I’ll apologise upfront as there is lots of jargon in this post, but if you are interested in the benefits of cloud and you don’t want to be cloud-jacked it should be a useful read. It’s not all about technology and strange new terms. The cloud provides significant business benefits.
Cloud Computing Definition
The National Institute of Standards and Technology (NIST) in the USA defines cloud computing as follows:
Cloud computing is a model for enabling convenient, on-demand network access to a shared pool of configurable computing resources (e.g. networks, servers, storage, applications, and services) that can be rapidly provisioned and released with minimal management effort or cloud provider interaction.
Four Cloud Models
The differences are about scope and access:
- Private – for a single organisation e.g. Logica private cloud.
- Public – is accessible to the general public e.g. Salesforce.com, Google Apps, Amazon EC2.
- Hybrid – some resources are managed in-house and others are provided externally, perhaps for information security reasons.
- Community – the infrastructure is shared by several organisations often in a similar sector e.g. Google Apps for the US Government
- Infrastructure as a Service (IaaS) – virtual servers (e.g. Rackspace).
- Platform as a Service (PaaS) – databases (e.g. Azure, Amazon RDS) and programming (e.g. Azure, force.com).
- Software as a Service (SaaS) – applications (e.g. Eventforce.com and numerous other examples).
Of the three types, SaaS provides the most business benefits by providing IT on Demand without the management overhead of deploying and managing infrastructure, platform and applications. It is really important to bear in mind that to get the maximum benefits you need to understand the constraints and accept that you may not get a 100% fit to your requirements. However, remember that these services are under constant development and if the market is not demanding it, you have to ask yourself whether it is really required. It’s good to apply the 80/20 rule.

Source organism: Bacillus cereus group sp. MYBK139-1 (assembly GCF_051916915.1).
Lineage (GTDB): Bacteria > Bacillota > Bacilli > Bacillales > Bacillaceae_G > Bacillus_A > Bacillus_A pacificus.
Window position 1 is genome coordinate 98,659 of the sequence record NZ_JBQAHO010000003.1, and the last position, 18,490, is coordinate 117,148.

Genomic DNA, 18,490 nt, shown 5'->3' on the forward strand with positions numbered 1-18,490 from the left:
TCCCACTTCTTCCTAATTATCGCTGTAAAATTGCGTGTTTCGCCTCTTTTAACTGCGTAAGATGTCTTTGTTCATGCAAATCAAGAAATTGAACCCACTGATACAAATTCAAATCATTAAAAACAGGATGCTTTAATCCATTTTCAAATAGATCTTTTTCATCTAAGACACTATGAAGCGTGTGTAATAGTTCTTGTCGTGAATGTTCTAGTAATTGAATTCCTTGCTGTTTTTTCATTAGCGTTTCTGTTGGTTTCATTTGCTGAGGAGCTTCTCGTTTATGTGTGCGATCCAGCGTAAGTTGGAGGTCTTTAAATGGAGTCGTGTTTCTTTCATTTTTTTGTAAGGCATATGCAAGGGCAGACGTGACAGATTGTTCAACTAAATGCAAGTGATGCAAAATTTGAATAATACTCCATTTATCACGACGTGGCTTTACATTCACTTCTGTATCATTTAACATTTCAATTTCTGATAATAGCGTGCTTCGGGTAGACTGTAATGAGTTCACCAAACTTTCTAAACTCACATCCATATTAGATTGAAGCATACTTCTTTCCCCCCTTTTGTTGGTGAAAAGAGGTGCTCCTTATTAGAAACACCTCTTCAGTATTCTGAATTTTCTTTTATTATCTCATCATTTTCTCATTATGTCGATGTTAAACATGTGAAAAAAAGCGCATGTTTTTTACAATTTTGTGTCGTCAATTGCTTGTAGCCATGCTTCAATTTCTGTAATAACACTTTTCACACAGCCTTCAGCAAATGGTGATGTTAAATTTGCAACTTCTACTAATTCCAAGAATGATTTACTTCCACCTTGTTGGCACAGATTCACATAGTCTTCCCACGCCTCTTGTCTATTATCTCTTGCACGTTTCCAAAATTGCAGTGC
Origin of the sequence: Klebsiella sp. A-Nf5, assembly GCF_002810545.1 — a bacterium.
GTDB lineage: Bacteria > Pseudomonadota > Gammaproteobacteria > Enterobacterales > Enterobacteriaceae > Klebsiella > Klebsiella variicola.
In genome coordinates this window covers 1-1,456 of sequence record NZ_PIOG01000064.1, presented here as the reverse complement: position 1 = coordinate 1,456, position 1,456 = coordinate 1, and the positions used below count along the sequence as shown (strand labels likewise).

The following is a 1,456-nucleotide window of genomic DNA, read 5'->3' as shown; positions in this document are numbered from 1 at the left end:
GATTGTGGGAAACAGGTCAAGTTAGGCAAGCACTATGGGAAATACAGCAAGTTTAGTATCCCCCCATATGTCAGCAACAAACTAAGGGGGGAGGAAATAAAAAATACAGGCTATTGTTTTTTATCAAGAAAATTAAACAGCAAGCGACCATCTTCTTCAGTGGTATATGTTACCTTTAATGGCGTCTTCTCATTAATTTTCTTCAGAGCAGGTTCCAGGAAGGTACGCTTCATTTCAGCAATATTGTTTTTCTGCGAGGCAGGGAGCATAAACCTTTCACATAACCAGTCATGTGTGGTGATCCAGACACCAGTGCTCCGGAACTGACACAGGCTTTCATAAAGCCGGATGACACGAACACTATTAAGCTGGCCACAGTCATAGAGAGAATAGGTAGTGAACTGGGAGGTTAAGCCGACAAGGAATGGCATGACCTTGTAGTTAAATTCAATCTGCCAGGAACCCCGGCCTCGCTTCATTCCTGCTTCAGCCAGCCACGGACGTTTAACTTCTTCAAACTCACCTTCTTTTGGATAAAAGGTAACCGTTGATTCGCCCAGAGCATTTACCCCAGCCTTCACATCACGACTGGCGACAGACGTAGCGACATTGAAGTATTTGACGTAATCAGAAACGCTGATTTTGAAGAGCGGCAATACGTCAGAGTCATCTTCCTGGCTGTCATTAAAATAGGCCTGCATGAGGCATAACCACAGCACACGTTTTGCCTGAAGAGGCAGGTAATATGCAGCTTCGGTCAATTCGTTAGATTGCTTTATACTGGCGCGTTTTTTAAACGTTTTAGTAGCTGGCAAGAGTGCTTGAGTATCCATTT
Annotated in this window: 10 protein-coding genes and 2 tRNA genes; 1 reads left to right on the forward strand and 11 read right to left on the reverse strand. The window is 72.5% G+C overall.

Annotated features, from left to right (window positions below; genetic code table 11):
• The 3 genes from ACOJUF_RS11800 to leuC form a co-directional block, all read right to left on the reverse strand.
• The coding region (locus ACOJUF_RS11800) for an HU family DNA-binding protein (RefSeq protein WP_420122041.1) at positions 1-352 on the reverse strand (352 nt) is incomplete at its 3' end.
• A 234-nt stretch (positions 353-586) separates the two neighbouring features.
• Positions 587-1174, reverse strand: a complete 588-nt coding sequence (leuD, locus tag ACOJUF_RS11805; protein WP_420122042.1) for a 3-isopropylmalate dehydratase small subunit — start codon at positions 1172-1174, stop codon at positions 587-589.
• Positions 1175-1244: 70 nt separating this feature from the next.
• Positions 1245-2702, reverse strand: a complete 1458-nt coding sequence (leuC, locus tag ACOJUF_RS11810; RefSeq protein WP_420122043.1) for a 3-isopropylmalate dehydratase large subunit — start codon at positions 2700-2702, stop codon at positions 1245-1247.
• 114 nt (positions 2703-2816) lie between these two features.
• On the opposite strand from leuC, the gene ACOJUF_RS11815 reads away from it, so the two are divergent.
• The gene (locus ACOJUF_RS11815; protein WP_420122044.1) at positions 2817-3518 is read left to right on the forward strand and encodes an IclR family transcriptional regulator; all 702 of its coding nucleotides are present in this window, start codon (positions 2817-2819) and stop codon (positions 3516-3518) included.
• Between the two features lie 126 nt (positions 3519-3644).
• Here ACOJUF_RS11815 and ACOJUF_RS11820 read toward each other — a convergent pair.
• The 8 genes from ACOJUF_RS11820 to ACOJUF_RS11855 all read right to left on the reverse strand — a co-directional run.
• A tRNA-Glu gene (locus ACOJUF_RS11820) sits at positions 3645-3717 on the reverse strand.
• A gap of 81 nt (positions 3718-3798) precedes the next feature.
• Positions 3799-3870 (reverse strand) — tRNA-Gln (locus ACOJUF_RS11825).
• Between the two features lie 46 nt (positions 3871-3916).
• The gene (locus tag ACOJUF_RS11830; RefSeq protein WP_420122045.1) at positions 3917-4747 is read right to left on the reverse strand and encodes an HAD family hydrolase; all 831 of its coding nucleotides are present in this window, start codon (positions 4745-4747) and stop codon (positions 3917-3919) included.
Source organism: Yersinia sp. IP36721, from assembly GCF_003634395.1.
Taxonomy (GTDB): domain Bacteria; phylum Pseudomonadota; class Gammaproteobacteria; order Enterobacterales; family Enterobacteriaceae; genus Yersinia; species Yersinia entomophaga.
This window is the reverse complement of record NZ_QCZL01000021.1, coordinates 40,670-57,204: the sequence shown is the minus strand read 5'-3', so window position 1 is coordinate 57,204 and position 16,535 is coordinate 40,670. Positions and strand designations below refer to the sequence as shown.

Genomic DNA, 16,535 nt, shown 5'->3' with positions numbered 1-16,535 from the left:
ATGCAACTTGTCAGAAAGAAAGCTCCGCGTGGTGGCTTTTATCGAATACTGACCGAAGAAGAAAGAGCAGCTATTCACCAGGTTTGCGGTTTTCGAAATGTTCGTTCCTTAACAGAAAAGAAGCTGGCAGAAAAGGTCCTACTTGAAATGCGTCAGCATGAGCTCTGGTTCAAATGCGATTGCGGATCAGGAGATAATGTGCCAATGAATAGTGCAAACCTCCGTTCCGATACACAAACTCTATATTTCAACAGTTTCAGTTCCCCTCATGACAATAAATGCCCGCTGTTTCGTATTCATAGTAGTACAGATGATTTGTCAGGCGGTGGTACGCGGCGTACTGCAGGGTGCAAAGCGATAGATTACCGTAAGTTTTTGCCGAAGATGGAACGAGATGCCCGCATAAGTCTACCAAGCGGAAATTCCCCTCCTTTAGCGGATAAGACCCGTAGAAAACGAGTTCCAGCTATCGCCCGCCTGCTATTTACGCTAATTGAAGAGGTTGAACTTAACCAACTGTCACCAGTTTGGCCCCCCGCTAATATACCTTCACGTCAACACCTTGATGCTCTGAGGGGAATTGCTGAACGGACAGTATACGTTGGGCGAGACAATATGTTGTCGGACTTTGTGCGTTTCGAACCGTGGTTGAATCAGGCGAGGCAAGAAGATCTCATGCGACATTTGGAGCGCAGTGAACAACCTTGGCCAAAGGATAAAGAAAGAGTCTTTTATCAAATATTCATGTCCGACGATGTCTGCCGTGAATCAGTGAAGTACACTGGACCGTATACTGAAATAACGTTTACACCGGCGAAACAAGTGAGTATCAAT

Attractive Commercial Terms
The traditional approach to IT is about building solutions from the ground up (network, platform and applications). This takes a time, effort, capital investment and planning e.g. working out how many servers and how much bandwidth is required at peak times. Public SaaS solutions provide all that for you. Instead you pay based on usage, like your water bills (hence the term commodity services). This can be performance, bandwidth, storage, users i.e. you pay for what you use and you can be set up and ready to go in minutes e.g. Salesforce.com. Perhaps stating the obvious, to maximise the business benefit you have to consider how it’s going to be used and integrated with other systems and processes, but at least if it doesn’t work out you have only spent a relatively small amount and money.
I could go on and talk about some of the issues with cloud. For example, you can’t choose to sweat your IT assets, but I think this is long enough already.
What’s the difference between a virtual server and cloud?
It’s the technology on the first rung of the cloud ladder – IaaS. However, the commercials and service need to be cloud-like. On IaaS you should be able to set up a server in minutes and pay for usage. Some suppliers treat them just like normal servers ie wait for them to be setup, months, and long contracts. Plus, we use virtual servers in offices but own the physical hardware – ie two virtual servers on on physical server.